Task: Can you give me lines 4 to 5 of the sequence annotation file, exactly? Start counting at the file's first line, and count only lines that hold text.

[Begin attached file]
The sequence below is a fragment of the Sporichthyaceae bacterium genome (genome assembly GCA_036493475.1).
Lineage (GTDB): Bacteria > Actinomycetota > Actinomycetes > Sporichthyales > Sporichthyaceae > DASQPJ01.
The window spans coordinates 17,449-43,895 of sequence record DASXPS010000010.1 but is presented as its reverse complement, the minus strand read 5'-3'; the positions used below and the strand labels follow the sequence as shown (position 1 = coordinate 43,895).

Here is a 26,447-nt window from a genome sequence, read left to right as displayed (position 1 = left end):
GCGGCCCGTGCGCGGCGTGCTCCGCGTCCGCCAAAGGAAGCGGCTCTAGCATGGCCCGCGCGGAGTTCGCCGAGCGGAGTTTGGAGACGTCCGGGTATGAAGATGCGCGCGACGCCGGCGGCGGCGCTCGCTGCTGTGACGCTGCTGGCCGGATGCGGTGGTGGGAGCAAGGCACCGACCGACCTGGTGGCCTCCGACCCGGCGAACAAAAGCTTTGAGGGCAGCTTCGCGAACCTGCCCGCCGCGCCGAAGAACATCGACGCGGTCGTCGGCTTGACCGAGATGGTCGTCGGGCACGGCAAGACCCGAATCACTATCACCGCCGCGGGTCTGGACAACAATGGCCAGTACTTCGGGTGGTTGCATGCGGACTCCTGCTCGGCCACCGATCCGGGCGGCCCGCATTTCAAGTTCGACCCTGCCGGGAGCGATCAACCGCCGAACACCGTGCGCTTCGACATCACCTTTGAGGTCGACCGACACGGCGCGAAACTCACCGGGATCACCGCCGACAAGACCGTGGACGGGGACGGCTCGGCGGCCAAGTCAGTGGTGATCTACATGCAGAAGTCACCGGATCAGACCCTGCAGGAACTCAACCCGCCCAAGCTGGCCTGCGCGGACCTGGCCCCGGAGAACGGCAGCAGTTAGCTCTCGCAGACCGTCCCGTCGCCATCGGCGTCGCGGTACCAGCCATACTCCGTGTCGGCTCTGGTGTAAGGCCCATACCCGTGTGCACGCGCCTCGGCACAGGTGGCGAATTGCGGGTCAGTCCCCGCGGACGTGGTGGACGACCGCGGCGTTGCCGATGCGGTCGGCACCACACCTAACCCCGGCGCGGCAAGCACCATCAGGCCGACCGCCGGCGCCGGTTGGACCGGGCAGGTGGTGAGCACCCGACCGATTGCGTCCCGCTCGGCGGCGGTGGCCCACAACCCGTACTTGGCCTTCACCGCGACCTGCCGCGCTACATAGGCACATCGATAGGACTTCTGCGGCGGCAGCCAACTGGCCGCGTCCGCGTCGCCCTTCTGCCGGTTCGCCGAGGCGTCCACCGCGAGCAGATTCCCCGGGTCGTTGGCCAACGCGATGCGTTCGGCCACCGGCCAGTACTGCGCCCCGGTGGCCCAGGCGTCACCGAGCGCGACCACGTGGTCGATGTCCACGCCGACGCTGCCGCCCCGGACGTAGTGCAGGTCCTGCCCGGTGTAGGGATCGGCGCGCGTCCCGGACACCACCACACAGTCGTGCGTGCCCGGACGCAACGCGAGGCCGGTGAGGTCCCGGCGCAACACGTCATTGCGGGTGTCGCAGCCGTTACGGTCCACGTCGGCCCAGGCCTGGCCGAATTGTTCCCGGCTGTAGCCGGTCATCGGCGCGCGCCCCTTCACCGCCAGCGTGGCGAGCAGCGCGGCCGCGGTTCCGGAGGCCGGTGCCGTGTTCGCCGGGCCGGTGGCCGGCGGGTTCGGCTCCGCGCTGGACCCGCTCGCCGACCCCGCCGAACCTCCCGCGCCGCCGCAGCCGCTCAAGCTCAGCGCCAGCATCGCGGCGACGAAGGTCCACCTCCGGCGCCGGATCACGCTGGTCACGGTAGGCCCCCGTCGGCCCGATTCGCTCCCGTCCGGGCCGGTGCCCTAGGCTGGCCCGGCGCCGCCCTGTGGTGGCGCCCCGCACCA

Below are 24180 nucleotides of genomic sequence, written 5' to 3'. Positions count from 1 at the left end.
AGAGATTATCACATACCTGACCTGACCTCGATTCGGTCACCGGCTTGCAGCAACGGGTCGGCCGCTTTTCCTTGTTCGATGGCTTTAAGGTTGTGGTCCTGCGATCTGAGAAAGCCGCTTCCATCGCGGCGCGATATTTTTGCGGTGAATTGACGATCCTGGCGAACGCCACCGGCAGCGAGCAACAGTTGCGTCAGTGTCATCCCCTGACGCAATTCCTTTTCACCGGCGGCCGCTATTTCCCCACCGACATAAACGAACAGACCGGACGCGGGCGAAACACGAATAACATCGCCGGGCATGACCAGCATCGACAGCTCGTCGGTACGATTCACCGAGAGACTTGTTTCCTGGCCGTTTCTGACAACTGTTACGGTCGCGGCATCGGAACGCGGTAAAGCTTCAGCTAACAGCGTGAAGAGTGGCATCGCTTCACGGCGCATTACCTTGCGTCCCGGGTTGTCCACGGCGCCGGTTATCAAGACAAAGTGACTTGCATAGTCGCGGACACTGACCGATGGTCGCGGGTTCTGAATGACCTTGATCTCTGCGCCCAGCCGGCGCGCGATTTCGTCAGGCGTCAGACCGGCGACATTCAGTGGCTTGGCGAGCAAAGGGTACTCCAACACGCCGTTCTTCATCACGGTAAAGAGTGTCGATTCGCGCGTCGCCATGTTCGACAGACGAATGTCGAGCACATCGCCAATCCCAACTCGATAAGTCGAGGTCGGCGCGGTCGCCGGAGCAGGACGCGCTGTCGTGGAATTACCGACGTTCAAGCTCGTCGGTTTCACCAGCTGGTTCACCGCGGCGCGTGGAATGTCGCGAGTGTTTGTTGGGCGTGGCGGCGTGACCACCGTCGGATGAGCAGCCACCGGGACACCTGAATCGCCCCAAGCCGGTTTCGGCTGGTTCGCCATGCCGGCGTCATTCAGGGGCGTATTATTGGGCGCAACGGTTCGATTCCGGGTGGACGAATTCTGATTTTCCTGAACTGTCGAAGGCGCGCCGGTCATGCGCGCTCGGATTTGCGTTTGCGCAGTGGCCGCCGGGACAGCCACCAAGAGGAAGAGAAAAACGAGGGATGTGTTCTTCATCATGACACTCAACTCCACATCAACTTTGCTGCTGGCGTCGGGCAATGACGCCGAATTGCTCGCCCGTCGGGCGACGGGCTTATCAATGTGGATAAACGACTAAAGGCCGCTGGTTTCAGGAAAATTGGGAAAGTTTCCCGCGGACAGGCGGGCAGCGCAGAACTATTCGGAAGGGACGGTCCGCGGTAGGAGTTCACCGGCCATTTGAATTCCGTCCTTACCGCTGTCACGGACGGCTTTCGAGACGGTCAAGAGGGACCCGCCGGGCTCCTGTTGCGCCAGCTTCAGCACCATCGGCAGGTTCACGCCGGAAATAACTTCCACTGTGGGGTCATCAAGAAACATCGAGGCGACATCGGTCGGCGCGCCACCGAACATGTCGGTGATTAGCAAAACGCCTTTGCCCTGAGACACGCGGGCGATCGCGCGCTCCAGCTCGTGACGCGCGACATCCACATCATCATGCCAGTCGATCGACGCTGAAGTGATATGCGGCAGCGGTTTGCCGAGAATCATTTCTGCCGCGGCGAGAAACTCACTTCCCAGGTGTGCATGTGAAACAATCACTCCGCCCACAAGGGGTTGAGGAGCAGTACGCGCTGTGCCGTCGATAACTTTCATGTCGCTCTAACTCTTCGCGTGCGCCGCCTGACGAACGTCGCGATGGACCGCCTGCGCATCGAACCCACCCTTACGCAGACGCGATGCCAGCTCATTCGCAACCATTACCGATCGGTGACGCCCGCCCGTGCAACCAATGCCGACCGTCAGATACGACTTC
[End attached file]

Here is a 26,447-nt window from a genome sequence, read left to right as displayed (position 1 = left end):
GCGGCCCGTGCGCGGCGTGCTCCGCGTCCGCCAAAGGAAGCGGCTCTAGCATGGCCCGCGCGGAGTTCGCCGAGCGGAGTTTGGAGACGTCCGGGTATGAAGATGCGCGCGACGCCGGCGGCGGCGCTCGCTGCTGTGACGCTGCTGGCCGGATGCGGTGGTGGGAGCAAGGCACCGACCGACCTGGTGGCCTCCGACCCGGCGAACAAAAGCTTTGAGGGCAGCTTCGCGAACCTGCCCGCCGCGCCGAAGAACATCGACGCGGTCGTCGGCTTGACCGAGATGGTCGTCGGGCACGGCAAGACCCGAATCACTATCACCGCCGCGGGTCTGGACAACAATGGCCAGTACTTCGGGTGGTTGCATGCGGACTCCTGCTCGGCCACCGATCCGGGCGGCCCGCATTTCAAGTTCGACCCTGCCGGGAGCGATCAACCGCCGAACACCGTGCGCTTCGACATCACCTTTGAGGTCGACCGACACGGCGCGAAACTCACCGGGATCACCGCCGACAAGACCGTGGACGGGGACGGCTCGGCGGCCAAGTCAGTGGTGATCTACATGCAGAAGTCACCGGATCAGACCCTGCAGGAACTCAACCCGCCCAAGCTGGCCTGCGCGGACCTGGCCCCGGAGAACGGCAGCAGTTAGCTCTCGCAGACCGTCCCGTCGCCATCGGCGTCGCGGTACCAGCCATACTCCGTGTCGGCTCTGGTGTAAGGCCCATACCCGTGTGCACGCGCCTCGGCACAGGTGGCGAATTGCGGGTCAGTCCCCGCGGACGTGGTGGACGACCGCGGCGTTGCCGATGCGGTCGGCACCACACCTAACCCCGGCGCGGCAAGCACCATCAGGCCGACCGCCGGCGCCGGTTGGACCGGGCAGGTGGTGAGCACCCGACCGATTGCGTCCCGCTCGGCGGCGGTGGCCCACAACCCGTACTTGGCCTTCACCGCGACCTGCCGCGCTACATAGGCACATCGATAGGACTTCTGCGGCGGCAGCCAACTGGCCGCGTCCGCGTCGCCCTTCTGCCGGTTCGCCGAGGCGTCCACCGCGAGCAGATTCCCCGGGTCGTTGGCCAACGCGATGCGTTCGGCCACCGGCCAGTACTGCGCCCCGGTGGCCCAGGCGTCACCGAGCGCGACCACGTGGTCGATGTCCACGCCGACGCTGCCGCCCCGGACGTAGTGCAGGTCCTGCCCGGTGTAGGGATCGGCGCGCGTCCCGGACACCACCACACAGTCGTGCGTGCCCGGACGCAACGCGAGGCCGGTGAGGTCCCGGCGCAACACGTCATTGCGGGTGTCGCAGCCGTTACGGTCCACGTCGGCCCAGGCCTGGCCGAATTGTTCCCGGCTGTAGCCGGTCATCGGCGCGCGCCCCTTCACCGCCAGCGTGGCGAGCAGCGCGGCCGCGGTTCCGGAGGCCGGTGCCGTGTTCGCCGGGCCGGTGGCCGGCGGGTTCGGCTCCGCGCTGGACCCGCTCGCCGACCCCGCCGAACCTCCCGCGCCGCCGCAGCCGCTCAAGCTCAGCGCCAGCATCGCGGCGACGAAGGTCCACCTCCGGCGCCGGATCACGCTGGTCACGGTAGGCCCCCGTCGGCCCGATTCGCTCCCGTCCGGGCCGGTGCCCTAGGCTGGCCCGGCGCCGCCCTGTGGTGGCGCCCCGCACCA